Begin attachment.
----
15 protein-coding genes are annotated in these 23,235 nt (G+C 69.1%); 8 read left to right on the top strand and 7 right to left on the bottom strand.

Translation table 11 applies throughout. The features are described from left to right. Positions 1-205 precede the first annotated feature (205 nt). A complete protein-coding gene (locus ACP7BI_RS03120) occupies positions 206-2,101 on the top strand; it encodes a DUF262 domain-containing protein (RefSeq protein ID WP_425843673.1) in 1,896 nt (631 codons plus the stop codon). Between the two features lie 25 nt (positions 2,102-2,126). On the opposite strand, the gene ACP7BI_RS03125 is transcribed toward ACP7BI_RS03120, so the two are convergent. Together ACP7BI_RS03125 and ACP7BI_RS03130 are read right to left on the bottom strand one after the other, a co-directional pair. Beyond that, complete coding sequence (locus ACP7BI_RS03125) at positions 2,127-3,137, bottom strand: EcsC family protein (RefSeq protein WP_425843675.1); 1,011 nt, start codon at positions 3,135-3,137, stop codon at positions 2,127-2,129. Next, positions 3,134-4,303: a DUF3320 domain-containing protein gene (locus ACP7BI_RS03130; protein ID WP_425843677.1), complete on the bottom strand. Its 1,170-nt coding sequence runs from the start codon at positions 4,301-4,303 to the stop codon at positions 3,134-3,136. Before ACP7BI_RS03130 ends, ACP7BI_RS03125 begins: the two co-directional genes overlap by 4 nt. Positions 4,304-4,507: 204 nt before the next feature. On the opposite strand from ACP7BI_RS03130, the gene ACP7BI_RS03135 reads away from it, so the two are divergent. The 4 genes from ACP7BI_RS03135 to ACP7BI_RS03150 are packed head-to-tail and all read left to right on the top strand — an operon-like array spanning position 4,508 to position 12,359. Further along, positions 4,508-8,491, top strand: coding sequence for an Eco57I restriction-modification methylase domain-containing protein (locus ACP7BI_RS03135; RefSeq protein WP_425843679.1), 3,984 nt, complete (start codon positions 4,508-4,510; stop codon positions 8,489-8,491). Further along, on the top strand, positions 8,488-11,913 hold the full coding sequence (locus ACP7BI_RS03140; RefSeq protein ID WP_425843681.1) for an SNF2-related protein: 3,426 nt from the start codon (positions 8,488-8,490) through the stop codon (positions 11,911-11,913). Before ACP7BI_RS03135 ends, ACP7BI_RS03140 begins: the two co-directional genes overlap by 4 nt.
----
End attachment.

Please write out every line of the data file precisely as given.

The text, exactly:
15 protein-coding genes are annotated in these 23,235 nt (G+C 69.1%); 8 read left to right on the top strand and 7 right to left on the bottom strand.

Translation table 11 applies throughout. The features are described from left to right. Positions 1-205 precede the first annotated feature (205 nt). A complete protein-coding gene (locus ACP7BI_RS03120) occupies positions 206-2,101 on the top strand; it encodes a DUF262 domain-containing protein (RefSeq protein ID WP_425843673.1) in 1,896 nt (631 codons plus the stop codon). Between the two features lie 25 nt (positions 2,102-2,126). On the opposite strand, the gene ACP7BI_RS03125 is transcribed toward ACP7BI_RS03120, so the two are convergent. Together ACP7BI_RS03125 and ACP7BI_RS03130 are read right to left on the bottom strand one after the other, a co-directional pair. Beyond that, complete coding sequence (locus ACP7BI_RS03125) at positions 2,127-3,137, bottom strand: EcsC family protein (RefSeq protein WP_425843675.1); 1,011 nt, start codon at positions 3,135-3,137, stop codon at positions 2,127-2,129. Next, positions 3,134-4,303: a DUF3320 domain-containing protein gene (locus ACP7BI_RS03130; protein ID WP_425843677.1), complete on the bottom strand. Its 1,170-nt coding sequence runs from the start codon at positions 4,301-4,303 to the stop codon at positions 3,134-3,136. Before ACP7BI_RS03130 ends, ACP7BI_RS03125 begins: the two co-directional genes overlap by 4 nt. Positions 4,304-4,507: 204 nt before the next feature. On the opposite strand from ACP7BI_RS03130, the gene ACP7BI_RS03135 reads away from it, so the two are divergent. The 4 genes from ACP7BI_RS03135 to ACP7BI_RS03150 are packed head-to-tail and all read left to right on the top strand — an operon-like array spanning position 4,508 to position 12,359. Further along, positions 4,508-8,491, top strand: coding sequence for an Eco57I restriction-modification methylase domain-containing protein (locus ACP7BI_RS03135; RefSeq protein WP_425843679.1), 3,984 nt, complete (start codon positions 4,508-4,510; stop codon positions 8,489-8,491). Further along, on the top strand, positions 8,488-11,913 hold the full coding sequence (locus ACP7BI_RS03140; RefSeq protein ID WP_425843681.1) for an SNF2-related protein: 3,426 nt from the start codon (positions 8,488-8,490) through the stop codon (positions 11,911-11,913). Before ACP7BI_RS03135 ends, ACP7BI_RS03140 begins: the two co-directional genes overlap by 4 nt.